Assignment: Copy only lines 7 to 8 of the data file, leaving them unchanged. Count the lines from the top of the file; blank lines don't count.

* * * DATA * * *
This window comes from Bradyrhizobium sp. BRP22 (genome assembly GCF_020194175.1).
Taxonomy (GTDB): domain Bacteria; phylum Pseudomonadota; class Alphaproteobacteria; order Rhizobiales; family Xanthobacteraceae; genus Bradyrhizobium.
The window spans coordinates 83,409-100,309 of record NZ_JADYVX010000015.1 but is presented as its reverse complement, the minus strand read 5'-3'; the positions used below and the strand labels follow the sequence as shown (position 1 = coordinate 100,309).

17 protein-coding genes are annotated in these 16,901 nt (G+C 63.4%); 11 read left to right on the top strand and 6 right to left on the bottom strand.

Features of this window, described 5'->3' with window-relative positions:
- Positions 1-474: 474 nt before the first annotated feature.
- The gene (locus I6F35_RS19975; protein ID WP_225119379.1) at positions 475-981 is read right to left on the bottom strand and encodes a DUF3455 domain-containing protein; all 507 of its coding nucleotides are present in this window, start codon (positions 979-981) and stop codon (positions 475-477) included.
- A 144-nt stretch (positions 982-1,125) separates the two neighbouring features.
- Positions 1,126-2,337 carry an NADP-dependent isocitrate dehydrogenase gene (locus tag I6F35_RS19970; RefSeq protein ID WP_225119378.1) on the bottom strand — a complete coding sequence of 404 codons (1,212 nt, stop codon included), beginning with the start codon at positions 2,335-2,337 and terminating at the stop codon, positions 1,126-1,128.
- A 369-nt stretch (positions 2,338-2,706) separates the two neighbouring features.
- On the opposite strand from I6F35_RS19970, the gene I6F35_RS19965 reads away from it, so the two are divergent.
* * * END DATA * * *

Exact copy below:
- The gene (locus I6F35_RS19975; protein ID WP_225119379.1) at positions 475-981 is read right to left on the bottom strand and encodes a DUF3455 domain-containing protein; all 507 of its coding nucleotides are present in this window, start codon (positions 979-981) and stop codon (positions 475-477) included.
- A 144-nt stretch (positions 982-1,125) separates the two neighbouring features.